With people working from home and staying in, our pets are going to be seeing even more of us.Yesterday we brought you a selection of quarantine cats as people shared their feline friends ‘helping’ them with some work, or snoozing alongside them while they were on a Zoom call.
Today, it’s the dogs ’ turn. If you have a bigger dog, it’s unlikely they’ll be climbing over your laptop like cats (though who knows) so hopefully, they’re still letting you get some work done.
There’s already an Instagram account @dogsworkingfromhome to keep you entertained in these difficult days but we’ve collected a few from Metro.co.uk staff and readers as well. Personally, my new colleague Daisy is a delight but I have to admit it’s a bit distracting when she snores and I preferred it when my co-workers didn’t cry outside the door every time I went to the bathroom.
Of course, if you are at home with your pooch, you can still take them for walks if you are social distancing . If you are self-isolating, find someone to help instead.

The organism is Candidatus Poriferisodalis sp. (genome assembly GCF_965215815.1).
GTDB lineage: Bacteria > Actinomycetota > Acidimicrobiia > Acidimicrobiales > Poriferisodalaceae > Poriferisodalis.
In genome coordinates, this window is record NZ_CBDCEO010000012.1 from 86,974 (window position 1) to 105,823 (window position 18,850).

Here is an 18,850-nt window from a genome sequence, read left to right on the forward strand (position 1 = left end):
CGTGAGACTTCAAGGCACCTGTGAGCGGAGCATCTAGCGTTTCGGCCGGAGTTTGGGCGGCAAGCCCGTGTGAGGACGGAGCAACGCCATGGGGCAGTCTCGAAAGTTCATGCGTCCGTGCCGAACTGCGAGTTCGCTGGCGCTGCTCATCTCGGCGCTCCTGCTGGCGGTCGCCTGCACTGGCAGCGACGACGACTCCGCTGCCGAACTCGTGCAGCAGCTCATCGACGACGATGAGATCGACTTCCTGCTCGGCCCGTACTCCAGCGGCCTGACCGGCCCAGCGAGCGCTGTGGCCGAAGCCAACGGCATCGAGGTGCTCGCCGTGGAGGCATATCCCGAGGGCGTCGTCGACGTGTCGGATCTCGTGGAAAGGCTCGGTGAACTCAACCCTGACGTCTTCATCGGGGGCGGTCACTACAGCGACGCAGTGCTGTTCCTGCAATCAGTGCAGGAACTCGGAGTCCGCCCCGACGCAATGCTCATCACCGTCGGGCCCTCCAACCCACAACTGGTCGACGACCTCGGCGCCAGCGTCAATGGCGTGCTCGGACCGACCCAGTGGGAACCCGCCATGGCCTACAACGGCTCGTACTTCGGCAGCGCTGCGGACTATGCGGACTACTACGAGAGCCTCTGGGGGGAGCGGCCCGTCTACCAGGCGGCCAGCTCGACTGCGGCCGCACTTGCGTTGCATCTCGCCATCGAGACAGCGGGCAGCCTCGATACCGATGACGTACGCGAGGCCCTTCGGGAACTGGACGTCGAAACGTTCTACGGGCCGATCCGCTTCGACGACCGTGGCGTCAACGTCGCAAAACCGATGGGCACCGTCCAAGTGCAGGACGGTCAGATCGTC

Daisy, the chocolate lab, first thing in the morning
Americans love dogs! 62% of U.S. households own a pet, which equates to 72.9 million homes
Kali disobeying the ‘don’t work from bed’ rule
Assistant editor Richard Hartley-Parkinson’s dog Syd keeping watch
Assistant editor Claire Eton-Rutter’s dog Cambie
Social producer Elle Rudd’s dog Brodie thinks it should be all play and no work
But his brother Brodie has got the ‘look smart, you’re working’ message
Jen Kaarlo says she does all the work while Celine does all the sleeping
Honey is also sleeping on the job
Alexa Cobbold’s dog Betty is hard at it
Vinnie ready for that video call
Ivy Valentine is keeping Emily Lavinia company
Tali Osen’s dog Maisie is another afternoon nap fan
Beth Nicholson’s dog Ira standing guard
Is your dog helping you as you work from home during the coronavirus pandemic? Send your pictures to [email protected]
INTERESTING FACT ABOUT YOUR PET: Having a dog in the house means more bacteria enters the home and gets inside the occupants (one study found “dog-related biodiversity” is especially high on pillowcases.) In turn, people with dogs seem to get ill less frequently and less severely than people with no pets.